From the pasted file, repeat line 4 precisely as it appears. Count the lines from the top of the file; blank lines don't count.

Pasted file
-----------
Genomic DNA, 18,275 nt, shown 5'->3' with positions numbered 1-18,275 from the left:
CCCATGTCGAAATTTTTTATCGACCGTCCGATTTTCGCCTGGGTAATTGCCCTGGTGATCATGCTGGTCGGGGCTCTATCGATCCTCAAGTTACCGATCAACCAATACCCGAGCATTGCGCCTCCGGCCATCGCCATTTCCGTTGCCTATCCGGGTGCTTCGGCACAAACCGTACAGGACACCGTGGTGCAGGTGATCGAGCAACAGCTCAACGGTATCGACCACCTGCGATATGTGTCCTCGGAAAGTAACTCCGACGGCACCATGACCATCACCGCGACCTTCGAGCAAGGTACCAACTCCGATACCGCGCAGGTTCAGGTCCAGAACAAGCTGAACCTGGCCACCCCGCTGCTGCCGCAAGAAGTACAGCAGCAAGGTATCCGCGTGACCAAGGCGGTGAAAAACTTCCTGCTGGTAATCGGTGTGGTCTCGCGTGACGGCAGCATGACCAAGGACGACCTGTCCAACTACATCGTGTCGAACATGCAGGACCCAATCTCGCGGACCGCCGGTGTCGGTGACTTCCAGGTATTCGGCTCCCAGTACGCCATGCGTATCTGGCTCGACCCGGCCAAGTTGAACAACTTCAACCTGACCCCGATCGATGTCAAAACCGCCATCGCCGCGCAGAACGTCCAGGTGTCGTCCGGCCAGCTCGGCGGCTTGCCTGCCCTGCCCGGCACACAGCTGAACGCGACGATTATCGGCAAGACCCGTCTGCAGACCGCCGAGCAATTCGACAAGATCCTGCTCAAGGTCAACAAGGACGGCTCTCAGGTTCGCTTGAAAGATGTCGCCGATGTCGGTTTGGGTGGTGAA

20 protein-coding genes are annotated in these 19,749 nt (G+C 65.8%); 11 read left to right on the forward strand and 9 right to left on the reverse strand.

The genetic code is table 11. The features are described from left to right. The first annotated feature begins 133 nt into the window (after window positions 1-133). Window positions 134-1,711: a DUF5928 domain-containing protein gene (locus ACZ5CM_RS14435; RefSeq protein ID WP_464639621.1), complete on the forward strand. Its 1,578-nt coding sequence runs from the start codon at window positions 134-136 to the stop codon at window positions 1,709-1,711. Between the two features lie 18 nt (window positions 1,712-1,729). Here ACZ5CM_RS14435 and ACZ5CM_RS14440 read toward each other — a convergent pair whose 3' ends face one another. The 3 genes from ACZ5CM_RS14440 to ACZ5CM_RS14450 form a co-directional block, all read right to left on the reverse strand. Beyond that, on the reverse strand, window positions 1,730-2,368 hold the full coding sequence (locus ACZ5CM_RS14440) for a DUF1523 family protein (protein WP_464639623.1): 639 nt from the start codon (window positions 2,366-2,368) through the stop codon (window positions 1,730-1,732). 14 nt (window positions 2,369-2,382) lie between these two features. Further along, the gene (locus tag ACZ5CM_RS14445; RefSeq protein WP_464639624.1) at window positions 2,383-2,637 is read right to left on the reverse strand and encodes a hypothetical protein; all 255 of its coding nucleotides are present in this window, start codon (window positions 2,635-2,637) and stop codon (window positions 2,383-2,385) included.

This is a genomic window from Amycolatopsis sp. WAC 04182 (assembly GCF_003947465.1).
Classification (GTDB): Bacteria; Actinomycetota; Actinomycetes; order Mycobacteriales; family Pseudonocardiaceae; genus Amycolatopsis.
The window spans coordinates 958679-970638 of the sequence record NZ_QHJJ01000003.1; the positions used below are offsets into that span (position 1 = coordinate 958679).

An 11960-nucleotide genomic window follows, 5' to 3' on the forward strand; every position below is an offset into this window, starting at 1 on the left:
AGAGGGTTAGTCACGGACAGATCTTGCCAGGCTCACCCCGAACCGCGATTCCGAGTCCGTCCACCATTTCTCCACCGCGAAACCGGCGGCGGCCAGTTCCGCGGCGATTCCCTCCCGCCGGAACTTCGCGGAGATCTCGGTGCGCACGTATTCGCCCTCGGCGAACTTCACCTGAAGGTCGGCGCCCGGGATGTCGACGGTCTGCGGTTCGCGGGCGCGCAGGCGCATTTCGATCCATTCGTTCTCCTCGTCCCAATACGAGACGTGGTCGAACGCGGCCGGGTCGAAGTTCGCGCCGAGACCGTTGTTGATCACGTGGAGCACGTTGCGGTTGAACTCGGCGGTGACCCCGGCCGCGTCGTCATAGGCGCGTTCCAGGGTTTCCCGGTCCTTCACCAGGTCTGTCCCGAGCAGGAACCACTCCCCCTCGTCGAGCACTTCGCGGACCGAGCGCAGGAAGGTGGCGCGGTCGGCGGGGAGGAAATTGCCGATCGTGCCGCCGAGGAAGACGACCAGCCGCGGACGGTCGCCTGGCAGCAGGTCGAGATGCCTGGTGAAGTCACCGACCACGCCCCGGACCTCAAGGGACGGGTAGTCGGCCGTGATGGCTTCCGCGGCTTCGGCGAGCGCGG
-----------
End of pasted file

The genetic code is table 11. The features are described from left to right. The first annotated feature begins 133 nt into the window (after window positions 1-133). Window positions 134-1,711: a DUF5928 domain-containing protein gene (locus ACZ5CM_RS14435; RefSeq protein ID WP_464639621.1), complete on the forward strand. Its 1,578-nt coding sequence runs from the start codon at window positions 134-136 to the stop codon at window positions 1,709-1,711. Between the two features lie 18 nt (window positions 1,712-1,729). Here ACZ5CM_RS14435 and ACZ5CM_RS14440 read toward each other — a convergent pair whose 3' ends face one another. The 3 genes from ACZ5CM_RS14440 to ACZ5CM_RS14450 form a co-directional block, all read right to left on the reverse strand. Beyond that, on the reverse strand, window positions 1,730-2,368 hold the full coding sequence (locus ACZ5CM_RS14440) for a DUF1523 family protein (protein WP_464639623.1): 639 nt from the start codon (window positions 2,366-2,368) through the stop codon (window positions 1,730-1,732). 14 nt (window positions 2,369-2,382) lie between these two features. Further along, the gene (locus tag ACZ5CM_RS14445; RefSeq protein WP_464639624.1) at window positions 2,383-2,637 is read right to left on the reverse strand and encodes a hypothetical protein; all 255 of its coding nucleotides are present in this window, start codon (window positions 2,635-2,637) and stop codon (window positions 2,383-2,385) included.